At July’s Republican National Convention in Cleveland, Ted Cruz made what many construed as a public act of defiance against Donald Trump: Cruz stood in front of the gathered crowd of delegates and urged them to “vote their conscience.” The statement elicited boos, and at the Texas delegation’s breakfast the next day, the senator was met with anger from his own constituents. Cruz went on to endorse Trump in September.
Simone Biles, a nineteen-year-old from Spring, won her fourth gold medal at the Rio 2016 Olympics on August 16, setting the record for most golds won by an American gymnast in a single Olympics. (She also won a bronze at Rio, making her only the fourth American gymnast to take home five medals in one Olympic year.) She clinched her final gold medal at the games during the floor exercise, in part due to her signature move, the Biles: a double-layout with a half-turn.
Students at the University of Texas at Austin held a protest called “cocks not glocks” on August 24, which encouraged attendees to wear sex toys strapped to their backpacks as a way to call attention to the controversial campus carry law, which went into effect on August 1, fifty years to the day after the UT Tower shooting. The rally garnered national attention, including interest from The Daily Show.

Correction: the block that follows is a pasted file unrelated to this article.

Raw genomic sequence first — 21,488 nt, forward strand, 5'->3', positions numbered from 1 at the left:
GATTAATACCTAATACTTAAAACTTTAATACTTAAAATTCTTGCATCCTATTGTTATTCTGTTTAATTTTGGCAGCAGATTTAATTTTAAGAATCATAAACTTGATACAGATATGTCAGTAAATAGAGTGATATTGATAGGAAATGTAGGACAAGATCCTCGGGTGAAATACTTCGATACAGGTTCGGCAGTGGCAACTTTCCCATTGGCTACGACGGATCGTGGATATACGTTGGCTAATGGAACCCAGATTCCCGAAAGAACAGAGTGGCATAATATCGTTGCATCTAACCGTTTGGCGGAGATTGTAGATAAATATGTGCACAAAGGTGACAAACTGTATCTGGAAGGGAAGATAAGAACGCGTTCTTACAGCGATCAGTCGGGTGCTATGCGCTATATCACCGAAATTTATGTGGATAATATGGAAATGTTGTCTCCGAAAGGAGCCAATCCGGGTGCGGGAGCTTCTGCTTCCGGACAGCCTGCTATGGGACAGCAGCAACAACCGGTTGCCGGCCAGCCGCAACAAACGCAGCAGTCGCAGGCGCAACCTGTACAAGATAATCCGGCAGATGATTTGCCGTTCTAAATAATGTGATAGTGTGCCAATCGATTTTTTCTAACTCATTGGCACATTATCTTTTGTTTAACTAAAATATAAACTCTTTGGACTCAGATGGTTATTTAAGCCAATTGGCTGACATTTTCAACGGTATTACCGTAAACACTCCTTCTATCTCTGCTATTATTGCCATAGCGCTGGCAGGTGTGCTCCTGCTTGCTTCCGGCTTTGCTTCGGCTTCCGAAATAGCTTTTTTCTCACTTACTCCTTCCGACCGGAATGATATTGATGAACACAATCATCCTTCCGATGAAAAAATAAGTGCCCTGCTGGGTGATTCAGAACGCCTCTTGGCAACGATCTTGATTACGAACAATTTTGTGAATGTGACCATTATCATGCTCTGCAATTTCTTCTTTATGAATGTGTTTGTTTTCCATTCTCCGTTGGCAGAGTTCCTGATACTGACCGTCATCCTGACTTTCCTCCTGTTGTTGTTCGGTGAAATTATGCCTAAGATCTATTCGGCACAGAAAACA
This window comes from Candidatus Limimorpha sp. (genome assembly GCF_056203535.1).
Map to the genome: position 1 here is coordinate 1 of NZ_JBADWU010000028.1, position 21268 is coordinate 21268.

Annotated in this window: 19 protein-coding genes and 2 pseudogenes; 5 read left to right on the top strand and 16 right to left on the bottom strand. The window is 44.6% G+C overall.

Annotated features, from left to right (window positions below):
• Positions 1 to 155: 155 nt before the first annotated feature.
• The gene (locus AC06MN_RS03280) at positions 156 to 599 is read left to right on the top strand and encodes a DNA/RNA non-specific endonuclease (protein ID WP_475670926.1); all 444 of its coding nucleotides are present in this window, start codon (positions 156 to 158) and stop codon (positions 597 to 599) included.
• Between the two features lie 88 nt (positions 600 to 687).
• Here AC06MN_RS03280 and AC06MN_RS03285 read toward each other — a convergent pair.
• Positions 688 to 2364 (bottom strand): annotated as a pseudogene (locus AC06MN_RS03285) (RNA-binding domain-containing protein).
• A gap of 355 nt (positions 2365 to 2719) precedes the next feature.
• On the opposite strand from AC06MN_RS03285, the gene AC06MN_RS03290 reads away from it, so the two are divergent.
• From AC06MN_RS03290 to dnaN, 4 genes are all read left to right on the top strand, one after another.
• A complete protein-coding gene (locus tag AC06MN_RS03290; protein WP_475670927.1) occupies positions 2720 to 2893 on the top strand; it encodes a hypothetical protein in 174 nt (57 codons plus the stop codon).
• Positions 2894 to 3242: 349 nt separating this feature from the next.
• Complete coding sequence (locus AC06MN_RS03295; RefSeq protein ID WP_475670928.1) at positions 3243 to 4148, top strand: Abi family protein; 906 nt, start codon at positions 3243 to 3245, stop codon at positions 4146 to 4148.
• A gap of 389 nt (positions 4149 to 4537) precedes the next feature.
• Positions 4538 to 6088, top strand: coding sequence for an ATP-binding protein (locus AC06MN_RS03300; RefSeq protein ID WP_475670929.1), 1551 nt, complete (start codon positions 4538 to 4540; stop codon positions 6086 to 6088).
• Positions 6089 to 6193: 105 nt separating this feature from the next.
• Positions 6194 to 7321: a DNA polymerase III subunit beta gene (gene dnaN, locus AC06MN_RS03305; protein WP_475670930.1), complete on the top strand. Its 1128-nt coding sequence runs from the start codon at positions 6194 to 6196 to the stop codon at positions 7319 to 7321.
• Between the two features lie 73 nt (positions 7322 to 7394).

Ninety seconds into Tony Romo’s first pre-season game on August 25, the Cowboys’ starting quarterback was injured after Seattle Seahawks defensive end Cliff Avril tackled him during a slide. It was, as Dallas writer Michael J. Mooney noted, “a very Romo thing” to happen. (Mooney also wrote our September cover story on Romo’s “now or never” moment, an issue that was hitting newsstands literally the day Romo was hurt.) Romo fractured a vertebra and was out for several weeks.
On September 7, the Apache Corporation announced that it had made an “immense” energy discovery, finding a new field in West Texas—dubbed “Alpine High”—that could hold up to three billion barrels of oil and 75 trillion cubic feet of natural gas. Crude oil prices experienced tumult throughout the year: early in 2016, they fell nearly 60 percent globally, but towards the end of the year, they ticked back up to highs not seen since mid-2015.